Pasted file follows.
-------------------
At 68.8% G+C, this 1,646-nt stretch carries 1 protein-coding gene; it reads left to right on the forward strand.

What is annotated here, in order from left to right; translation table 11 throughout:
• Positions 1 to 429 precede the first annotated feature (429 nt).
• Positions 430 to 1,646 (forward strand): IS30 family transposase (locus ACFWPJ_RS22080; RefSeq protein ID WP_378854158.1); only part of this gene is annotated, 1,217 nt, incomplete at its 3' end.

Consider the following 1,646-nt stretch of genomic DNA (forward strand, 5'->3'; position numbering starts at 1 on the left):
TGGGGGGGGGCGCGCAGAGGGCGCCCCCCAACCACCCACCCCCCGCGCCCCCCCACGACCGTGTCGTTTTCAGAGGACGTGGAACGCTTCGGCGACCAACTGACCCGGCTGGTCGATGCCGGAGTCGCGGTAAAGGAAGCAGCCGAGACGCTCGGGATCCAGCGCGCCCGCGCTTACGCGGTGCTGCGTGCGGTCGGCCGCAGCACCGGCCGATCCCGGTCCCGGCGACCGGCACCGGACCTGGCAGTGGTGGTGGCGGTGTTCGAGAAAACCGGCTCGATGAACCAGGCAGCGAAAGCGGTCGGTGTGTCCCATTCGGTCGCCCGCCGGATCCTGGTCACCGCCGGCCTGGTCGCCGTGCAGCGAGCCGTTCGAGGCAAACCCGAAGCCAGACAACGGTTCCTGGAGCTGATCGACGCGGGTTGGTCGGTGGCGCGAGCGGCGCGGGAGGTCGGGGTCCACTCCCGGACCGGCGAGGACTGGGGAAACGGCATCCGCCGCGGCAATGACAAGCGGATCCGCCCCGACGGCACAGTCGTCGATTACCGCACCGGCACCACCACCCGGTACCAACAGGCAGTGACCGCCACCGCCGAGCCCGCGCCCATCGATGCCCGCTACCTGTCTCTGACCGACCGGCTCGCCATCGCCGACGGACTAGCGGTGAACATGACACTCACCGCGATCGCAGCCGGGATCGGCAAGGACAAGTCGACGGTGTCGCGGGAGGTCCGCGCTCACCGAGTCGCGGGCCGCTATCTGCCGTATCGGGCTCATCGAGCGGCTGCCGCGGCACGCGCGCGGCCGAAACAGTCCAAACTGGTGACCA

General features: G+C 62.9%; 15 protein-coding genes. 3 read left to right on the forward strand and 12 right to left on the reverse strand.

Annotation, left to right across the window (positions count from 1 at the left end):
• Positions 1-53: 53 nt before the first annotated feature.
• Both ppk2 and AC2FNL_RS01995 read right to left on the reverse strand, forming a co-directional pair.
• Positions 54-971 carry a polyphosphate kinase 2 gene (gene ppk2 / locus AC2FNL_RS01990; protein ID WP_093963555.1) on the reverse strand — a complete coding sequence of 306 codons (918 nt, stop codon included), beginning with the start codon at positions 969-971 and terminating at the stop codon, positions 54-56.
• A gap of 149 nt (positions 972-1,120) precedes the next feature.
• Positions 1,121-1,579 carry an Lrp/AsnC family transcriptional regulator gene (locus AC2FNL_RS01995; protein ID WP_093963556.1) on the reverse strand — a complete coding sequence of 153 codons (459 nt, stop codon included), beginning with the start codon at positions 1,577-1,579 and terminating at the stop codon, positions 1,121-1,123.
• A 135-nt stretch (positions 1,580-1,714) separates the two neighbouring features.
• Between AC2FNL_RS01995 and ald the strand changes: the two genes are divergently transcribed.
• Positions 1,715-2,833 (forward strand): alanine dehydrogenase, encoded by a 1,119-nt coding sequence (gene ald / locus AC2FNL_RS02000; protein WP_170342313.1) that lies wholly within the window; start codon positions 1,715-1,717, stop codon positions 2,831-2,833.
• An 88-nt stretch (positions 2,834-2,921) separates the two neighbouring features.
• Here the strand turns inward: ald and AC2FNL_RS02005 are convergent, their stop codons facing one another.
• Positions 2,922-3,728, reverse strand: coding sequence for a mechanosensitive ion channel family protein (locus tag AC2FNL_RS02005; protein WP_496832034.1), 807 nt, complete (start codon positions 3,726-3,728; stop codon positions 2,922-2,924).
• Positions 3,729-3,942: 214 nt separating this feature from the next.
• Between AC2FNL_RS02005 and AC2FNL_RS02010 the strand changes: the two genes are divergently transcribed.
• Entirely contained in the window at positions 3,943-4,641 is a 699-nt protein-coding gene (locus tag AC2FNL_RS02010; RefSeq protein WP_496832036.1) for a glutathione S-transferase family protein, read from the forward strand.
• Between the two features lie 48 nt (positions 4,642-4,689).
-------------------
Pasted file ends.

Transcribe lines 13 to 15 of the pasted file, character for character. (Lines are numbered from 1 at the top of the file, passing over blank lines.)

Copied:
• Positions 1,121-1,579 carry an Lrp/AsnC family transcriptional regulator gene (locus AC2FNL_RS01995; protein ID WP_093963556.1) on the reverse strand — a complete coding sequence of 153 codons (459 nt, stop codon included), beginning with the start codon at positions 1,577-1,579 and terminating at the stop codon, positions 1,121-1,123.
• A 135-nt stretch (positions 1,580-1,714) separates the two neighbouring features.
• Between AC2FNL_RS01995 and ald the strand changes: the two genes are divergently transcribed.